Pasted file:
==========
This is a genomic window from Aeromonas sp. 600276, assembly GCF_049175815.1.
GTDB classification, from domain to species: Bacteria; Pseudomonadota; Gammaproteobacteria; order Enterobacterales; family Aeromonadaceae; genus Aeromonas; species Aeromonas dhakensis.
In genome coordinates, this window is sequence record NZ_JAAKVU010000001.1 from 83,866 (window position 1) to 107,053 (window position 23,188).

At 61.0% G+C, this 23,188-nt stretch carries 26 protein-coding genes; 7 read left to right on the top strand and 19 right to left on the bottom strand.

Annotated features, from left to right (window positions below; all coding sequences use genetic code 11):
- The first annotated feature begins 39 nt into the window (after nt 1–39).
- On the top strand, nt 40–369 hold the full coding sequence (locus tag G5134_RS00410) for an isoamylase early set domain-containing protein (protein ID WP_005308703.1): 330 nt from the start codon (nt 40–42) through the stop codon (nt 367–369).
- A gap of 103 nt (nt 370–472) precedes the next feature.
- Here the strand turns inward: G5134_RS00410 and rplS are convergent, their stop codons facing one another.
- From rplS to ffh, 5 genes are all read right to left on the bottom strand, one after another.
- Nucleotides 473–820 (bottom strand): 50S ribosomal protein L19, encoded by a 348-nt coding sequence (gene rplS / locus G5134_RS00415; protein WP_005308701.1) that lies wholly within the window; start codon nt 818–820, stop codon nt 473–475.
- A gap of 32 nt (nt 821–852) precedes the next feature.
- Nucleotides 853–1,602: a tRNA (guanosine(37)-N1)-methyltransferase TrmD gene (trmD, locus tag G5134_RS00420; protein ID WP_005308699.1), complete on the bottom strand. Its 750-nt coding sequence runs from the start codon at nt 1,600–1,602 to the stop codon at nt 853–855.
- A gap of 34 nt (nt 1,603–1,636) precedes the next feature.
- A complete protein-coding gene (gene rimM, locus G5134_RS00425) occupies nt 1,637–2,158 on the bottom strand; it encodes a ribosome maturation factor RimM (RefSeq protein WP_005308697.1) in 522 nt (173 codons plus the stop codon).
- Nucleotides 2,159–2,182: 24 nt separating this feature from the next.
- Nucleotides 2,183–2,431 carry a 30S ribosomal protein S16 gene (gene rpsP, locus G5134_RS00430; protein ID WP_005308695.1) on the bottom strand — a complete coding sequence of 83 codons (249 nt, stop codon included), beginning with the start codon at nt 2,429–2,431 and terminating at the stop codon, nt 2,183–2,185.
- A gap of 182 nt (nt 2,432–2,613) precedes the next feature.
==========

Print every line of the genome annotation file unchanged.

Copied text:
This is a genomic window from Aeromonas sp. 600276, assembly GCF_049175815.1.
GTDB classification, from domain to species: Bacteria; Pseudomonadota; Gammaproteobacteria; order Enterobacterales; family Aeromonadaceae; genus Aeromonas; species Aeromonas dhakensis.
In genome coordinates, this window is sequence record NZ_JAAKVU010000001.1 from 83,866 (window position 1) to 107,053 (window position 23,188).

At 61.0% G+C, this 23,188-nt stretch carries 26 protein-coding genes; 7 read left to right on the top strand and 19 right to left on the bottom strand.

Annotated features, from left to right (window positions below; all coding sequences use genetic code 11):
- The first annotated feature begins 39 nt into the window (after nt 1–39).
- On the top strand, nt 40–369 hold the full coding sequence (locus tag G5134_RS00410) for an isoamylase early set domain-containing protein (protein ID WP_005308703.1): 330 nt from the start codon (nt 40–42) through the stop codon (nt 367–369).
- A gap of 103 nt (nt 370–472) precedes the next feature.
- Here the strand turns inward: G5134_RS00410 and rplS are convergent, their stop codons facing one another.
- From rplS to ffh, 5 genes are all read right to left on the bottom strand, one after another.
- Nucleotides 473–820 (bottom strand): 50S ribosomal protein L19, encoded by a 348-nt coding sequence (gene rplS / locus G5134_RS00415; protein WP_005308701.1) that lies wholly within the window; start codon nt 818–820, stop codon nt 473–475.
- A gap of 32 nt (nt 821–852) precedes the next feature.
- Nucleotides 853–1,602: a tRNA (guanosine(37)-N1)-methyltransferase TrmD gene (trmD, locus tag G5134_RS00420; protein ID WP_005308699.1), complete on the bottom strand. Its 750-nt coding sequence runs from the start codon at nt 1,600–1,602 to the stop codon at nt 853–855.
- A gap of 34 nt (nt 1,603–1,636) precedes the next feature.
- A complete protein-coding gene (gene rimM, locus G5134_RS00425) occupies nt 1,637–2,158 on the bottom strand; it encodes a ribosome maturation factor RimM (RefSeq protein WP_005308697.1) in 522 nt (173 codons plus the stop codon).
- Nucleotides 2,159–2,182: 24 nt separating this feature from the next.
- Nucleotides 2,183–2,431 carry a 30S ribosomal protein S16 gene (gene rpsP, locus G5134_RS00430; protein ID WP_005308695.1) on the bottom strand — a complete coding sequence of 83 codons (249 nt, stop codon included), beginning with the start codon at nt 2,429–2,431 and terminating at the stop codon, nt 2,183–2,185.
- A gap of 182 nt (nt 2,432–2,613) precedes the next feature.